3D positioning is not drastically different from 2D positioning. But it does have implications. For example:

  • With four stationary beacons – a pair on the left wall and a pair on the right wall, it is possible to have 2N redundancy. Which makes the system very resilient against obstructions of stationary beacons. One would need to block 50% of beacons to make the system incapable of localizing the mobile beacon
  • At the same time, to achieve 2N redundancy for 3D, at least six stationary beacons are required. But with the blocking of unlucky two beacons, which is 1/3 – not 1/2 for 2D – the 3D system won’t have 3D tracking anymore, i.e., the 3D tracking system is more fragile, and more redundancy is required to achieve a comparable level of resilience against the obstructions or any other interference
  • More stationary beacons are not just the cost of the hardware and software. It is more installation, more permits, more powering, more limitations due to frequency allocation, etc. It is a chain of complexities that is better to be avoided than tackled
This is why, sometimes, for hooks, it is better not to have a straightforward 3D tracking of the hook against walls but a chain of 1D tracking:
  • Crane in 1D against the wall
  • Since the overhead crane has a known structure, it is possible to track its cabin against the crane itself precisely
  • Install stationary beacons on the cabin (they will be stationary beacons for the hook, but mobile for the external world) and track the hook against the cabin in 1D or 3D plus pitch, roll, and yaw because it is easier to do it against the cabin than to do it against the walls, because of potential obstructions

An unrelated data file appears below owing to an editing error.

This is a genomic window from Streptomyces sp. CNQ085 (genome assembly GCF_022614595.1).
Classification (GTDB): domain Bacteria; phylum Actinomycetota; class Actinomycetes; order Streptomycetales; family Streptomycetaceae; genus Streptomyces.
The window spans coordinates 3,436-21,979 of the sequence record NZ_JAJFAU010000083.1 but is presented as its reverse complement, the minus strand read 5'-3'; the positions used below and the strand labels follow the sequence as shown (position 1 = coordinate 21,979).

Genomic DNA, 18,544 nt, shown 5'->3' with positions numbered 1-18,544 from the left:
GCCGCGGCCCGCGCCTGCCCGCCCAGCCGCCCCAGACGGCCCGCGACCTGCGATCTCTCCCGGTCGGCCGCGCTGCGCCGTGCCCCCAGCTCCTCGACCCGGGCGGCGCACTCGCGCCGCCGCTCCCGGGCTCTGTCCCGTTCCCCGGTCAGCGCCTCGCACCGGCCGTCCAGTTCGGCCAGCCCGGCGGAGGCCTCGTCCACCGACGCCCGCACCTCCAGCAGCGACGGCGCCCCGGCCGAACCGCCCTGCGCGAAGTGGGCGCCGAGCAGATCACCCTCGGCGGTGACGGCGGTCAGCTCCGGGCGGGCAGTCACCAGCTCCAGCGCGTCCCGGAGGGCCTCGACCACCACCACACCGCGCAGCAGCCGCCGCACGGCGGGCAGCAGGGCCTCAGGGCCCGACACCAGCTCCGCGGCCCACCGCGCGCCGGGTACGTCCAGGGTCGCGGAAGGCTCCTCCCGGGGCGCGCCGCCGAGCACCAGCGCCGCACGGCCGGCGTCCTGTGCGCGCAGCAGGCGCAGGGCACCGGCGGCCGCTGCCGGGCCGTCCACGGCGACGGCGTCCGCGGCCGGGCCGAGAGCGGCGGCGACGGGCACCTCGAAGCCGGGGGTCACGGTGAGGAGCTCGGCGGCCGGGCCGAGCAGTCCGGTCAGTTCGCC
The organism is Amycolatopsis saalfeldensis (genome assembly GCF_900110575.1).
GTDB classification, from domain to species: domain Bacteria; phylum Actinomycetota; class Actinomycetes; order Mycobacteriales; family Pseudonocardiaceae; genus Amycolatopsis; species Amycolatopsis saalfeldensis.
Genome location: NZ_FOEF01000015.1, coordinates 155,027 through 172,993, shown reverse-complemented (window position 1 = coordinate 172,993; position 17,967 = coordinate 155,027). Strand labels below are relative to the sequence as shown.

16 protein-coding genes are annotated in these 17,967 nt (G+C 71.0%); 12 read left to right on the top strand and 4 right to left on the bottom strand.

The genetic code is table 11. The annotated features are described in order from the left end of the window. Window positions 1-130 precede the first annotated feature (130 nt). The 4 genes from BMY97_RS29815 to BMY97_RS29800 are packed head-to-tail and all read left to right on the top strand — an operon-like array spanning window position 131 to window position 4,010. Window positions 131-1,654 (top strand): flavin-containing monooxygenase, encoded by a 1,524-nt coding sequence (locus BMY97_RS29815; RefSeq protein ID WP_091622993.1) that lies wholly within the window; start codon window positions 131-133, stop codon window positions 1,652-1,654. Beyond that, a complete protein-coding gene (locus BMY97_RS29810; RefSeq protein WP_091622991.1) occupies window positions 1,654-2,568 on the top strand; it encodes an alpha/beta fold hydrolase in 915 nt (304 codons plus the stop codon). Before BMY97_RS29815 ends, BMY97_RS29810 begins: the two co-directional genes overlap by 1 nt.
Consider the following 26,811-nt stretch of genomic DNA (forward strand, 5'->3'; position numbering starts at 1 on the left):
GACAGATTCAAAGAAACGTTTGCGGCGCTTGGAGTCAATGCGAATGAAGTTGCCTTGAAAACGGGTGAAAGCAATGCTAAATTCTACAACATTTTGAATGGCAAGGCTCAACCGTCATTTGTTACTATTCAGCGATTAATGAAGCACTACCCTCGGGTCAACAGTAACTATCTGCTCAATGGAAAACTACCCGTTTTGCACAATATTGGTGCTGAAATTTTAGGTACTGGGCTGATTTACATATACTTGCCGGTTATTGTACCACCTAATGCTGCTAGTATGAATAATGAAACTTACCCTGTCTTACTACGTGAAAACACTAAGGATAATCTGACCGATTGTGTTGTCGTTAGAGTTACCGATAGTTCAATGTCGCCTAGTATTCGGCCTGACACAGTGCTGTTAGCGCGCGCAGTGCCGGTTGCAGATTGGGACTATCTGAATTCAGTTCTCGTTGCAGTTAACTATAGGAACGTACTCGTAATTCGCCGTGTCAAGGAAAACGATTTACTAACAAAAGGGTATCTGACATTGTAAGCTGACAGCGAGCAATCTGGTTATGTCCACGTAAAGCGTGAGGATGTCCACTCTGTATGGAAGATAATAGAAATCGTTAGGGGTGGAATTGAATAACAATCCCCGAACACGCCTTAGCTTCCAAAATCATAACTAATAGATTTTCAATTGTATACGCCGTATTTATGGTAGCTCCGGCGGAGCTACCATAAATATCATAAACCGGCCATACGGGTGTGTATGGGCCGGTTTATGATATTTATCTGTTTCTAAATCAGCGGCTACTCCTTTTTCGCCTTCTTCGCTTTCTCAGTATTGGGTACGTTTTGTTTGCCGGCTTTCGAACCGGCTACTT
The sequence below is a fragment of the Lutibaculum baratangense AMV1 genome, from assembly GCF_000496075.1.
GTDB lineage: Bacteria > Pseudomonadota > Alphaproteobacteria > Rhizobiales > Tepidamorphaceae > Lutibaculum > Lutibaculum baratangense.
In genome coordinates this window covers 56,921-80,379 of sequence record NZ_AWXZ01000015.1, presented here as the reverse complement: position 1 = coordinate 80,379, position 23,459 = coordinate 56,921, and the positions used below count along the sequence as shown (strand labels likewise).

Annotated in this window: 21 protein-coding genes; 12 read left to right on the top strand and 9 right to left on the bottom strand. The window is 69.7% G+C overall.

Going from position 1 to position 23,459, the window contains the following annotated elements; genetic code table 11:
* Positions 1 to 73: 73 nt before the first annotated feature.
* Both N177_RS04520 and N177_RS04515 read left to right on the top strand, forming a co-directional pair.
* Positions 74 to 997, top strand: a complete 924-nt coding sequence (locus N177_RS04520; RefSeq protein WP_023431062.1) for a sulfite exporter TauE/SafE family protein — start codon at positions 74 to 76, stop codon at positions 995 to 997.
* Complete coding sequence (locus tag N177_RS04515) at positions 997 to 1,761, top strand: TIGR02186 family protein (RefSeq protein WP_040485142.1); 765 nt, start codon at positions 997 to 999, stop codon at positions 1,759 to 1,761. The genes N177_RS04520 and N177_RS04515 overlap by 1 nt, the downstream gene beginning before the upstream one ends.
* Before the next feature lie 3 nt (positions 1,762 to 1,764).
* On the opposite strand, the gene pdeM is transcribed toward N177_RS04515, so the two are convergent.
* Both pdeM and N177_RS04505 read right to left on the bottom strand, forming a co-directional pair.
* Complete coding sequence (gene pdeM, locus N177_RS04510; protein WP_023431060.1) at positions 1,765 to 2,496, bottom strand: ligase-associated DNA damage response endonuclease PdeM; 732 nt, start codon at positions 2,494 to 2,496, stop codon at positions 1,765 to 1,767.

Crane hooks are huge. More than one mobile beacons is recommended

Since the line of sight between stationary and mobile beacons is the most critical requirement, the size of the hook becomes an issue.

The hook is typically so huge that it creates shadows and is impossible to track in 3D (XYZ) easily. One has to install too many stationary beacons to track a mobile beacon on the hook.

Instead, combining with installing additional mobile beacons on the hook is recommended. It saves the costs of the system, increases the resilience against obstructions – both near the stationary beacons and near the mobile beacons – and improves overall performance because distances between the stationary beacons are known. Suppose more than one mobile beacon is visible to the stationary beacon. In that case, it is possible to calculate the position of the hook with higher accuracy based on the location of more than one mobile beacon.

Crane hooks are dangerous by nature

Yes, forklifts and AGVs can be dangerous, but huge overhead loads are even more hazardous, mainly when dealing with radioactive materials or high-cost bulky products.

Therefore, a particular focus on the resiliency and accuracy of the system is essential.

Plants are huge. Larger precise indoor positioning systems required

An example overhead crane system:

  • Overall length – 470m
  • Each hook weighs more than 2 tons and is capable of lifting several dozens of tons
  • Height of the building 30-40m
  • Distances between walls – 70m

Such a monstrous system requires a larger indoor positioning system. It may have significantly fewer beacons, but the distances between them may be considerably larger. In turn, it would need special solutions to increase the range, such as Marvelmind Horn to increase ultrasound range and directional antennas to increase radio range.